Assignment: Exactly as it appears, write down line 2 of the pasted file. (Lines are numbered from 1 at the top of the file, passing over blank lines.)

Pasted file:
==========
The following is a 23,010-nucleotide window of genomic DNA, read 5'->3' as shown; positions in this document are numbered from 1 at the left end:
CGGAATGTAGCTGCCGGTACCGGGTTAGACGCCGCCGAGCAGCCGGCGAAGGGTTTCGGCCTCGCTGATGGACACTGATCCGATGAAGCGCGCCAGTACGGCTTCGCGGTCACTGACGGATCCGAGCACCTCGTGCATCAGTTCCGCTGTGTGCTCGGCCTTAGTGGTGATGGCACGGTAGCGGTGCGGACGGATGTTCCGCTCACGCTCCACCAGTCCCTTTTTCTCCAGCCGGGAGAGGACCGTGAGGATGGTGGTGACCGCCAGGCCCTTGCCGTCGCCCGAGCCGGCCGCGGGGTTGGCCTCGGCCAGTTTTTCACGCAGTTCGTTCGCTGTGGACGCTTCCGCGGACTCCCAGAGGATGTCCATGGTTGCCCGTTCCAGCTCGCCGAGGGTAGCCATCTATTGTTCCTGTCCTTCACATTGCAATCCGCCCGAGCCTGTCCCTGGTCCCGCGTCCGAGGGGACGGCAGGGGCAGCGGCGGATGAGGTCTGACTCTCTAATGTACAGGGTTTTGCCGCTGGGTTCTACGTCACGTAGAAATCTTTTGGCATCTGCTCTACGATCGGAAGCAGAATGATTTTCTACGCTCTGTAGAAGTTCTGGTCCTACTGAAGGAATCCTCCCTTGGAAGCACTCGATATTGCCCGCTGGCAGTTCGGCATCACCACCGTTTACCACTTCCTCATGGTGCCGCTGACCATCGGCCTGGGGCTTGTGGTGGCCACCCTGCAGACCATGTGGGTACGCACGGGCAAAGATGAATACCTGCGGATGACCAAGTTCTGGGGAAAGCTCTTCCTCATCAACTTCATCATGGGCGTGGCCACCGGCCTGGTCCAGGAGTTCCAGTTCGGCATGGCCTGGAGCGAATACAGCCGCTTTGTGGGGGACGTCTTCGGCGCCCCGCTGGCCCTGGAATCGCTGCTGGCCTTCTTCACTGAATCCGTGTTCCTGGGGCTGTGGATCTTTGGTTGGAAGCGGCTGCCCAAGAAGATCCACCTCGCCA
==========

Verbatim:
CGGAATGTAGCTGCCGGTACCGGGTTAGACGCCGCCGAGCAGCCGGCGAAGGGTTTCGGCCTCGCTGATGGACACTGATCCGATGAAGCGCGCCAGTACGGCTTCGCGGTCACTGACGGATCCGAGCACCTCGTGCATCAGTTCCGCTGTGTGCTCGGCCTTAGTGGTGATGGCACGGTAGCGGTGCGGACGGATGTTCCGCTCACGCTCCACCAGTCCCTTTTTCTCCAGCCGGGAGAGGACCGTGAGGATGGTGGTGACCGCCAGGCCCTTGCCGTCGCCCGAGCCGGCCGCGGGGTTGGCCTCGGCCAGTTTTTCACGCAGTTCGTTCGCTGTGGACGCTTCCGCGGACTCCCAGAGGATGTCCATGGTTGCCCGTTCCAGCTCGCCGAGGGTAGCCATCTATTGTTCCTGTCCTTCACATTGCAATCCGCCCGAGCCTGTCCCTGGTCCCGCGTCCGAGGGGACGGCAGGGGCAGCGGCGGATGAGGTCTGACTCTCTAATGTACAGGGTTTTGCCGCTGGGTTCTACGTCACGTAGAAATCTTTTGGCATCTGCTCTACGATCGGAAGCAGAATGATTTTCTACGCTCTGTAGAAGTTCTGGTCCTACTGAAGGAATCCTCCCTTGGAAGCACTCGATATTGCCCGCTGGCAGTTCGGCATCACCACCGTTTACCACTTCCTCATGGTGCCGCTGACCATCGGCCTGGGGCTTGTGGTGGCCACCCTGCAGACCATGTGGGTACGCACGGGCAAAGATGAATACCTGCGGATGACCAAGTTCTGGGGAAAGCTCTTCCTCATCAACTTCATCATGGGCGTGGCCACCGGCCTGGTCCAGGAGTTCCAGTTCGGCATGGCCTGGAGCGAATACAGCCGCTTTGTGGGGGACGTCTTCGGCGCCCCGCTGGCCCTGGAATCGCTGCTGGCCTTCTTCACTGAATCCGTGTTCCTGGGGCTGTGGATCTTTGGTTGGAAGCGGCTGCCCAAGAAGATCCACCTCGCCA